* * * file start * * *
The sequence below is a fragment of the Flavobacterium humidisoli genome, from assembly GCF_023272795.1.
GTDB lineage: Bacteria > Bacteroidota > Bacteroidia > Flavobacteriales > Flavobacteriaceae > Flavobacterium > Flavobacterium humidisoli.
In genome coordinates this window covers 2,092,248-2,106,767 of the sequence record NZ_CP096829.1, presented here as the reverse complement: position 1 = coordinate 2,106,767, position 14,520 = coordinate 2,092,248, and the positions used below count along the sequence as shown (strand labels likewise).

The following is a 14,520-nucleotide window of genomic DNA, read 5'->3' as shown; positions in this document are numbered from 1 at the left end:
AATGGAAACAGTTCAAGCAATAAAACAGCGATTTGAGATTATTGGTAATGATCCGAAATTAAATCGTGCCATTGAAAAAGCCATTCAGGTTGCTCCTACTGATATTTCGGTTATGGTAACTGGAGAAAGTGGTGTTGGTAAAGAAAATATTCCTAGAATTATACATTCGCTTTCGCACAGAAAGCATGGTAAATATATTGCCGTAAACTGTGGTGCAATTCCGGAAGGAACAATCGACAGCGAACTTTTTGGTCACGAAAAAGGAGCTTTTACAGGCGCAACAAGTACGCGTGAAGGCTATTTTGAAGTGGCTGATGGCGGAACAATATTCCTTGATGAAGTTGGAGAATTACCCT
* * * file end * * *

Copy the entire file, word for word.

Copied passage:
The sequence below is a fragment of the Flavobacterium humidisoli genome, from assembly GCF_023272795.1.
GTDB lineage: Bacteria > Bacteroidota > Bacteroidia > Flavobacteriales > Flavobacteriaceae > Flavobacterium > Flavobacterium humidisoli.
In genome coordinates this window covers 2,092,248-2,106,767 of the sequence record NZ_CP096829.1, presented here as the reverse complement: position 1 = coordinate 2,106,767, position 14,520 = coordinate 2,092,248, and the positions used below count along the sequence as shown (strand labels likewise).

The following is a 14,520-nucleotide window of genomic DNA, read 5'->3' as shown; positions in this document are numbered from 1 at the left end:
AATGGAAACAGTTCAAGCAATAAAACAGCGATTTGAGATTATTGGTAATGATCCGAAATTAAATCGTGCCATTGAAAAAGCCATTCAGGTTGCTCCTACTGATATTTCGGTTATGGTAACTGGAGAAAGTGGTGTTGGTAAAGAAAATATTCCTAGAATTATACATTCGCTTTCGCACAGAAAGCATGGTAAATATATTGCCGTAAACTGTGGTGCAATTCCGGAAGGAACAATCGACAGCGAACTTTTTGGTCACGAAAAAGGAGCTTTTACAGGCGCAACAAGTACGCGTGAAGGCTATTTTGAAGTGGCTGATGGCGGAACAATATTCCTTGATGAAGTTGGAGAATTACCCT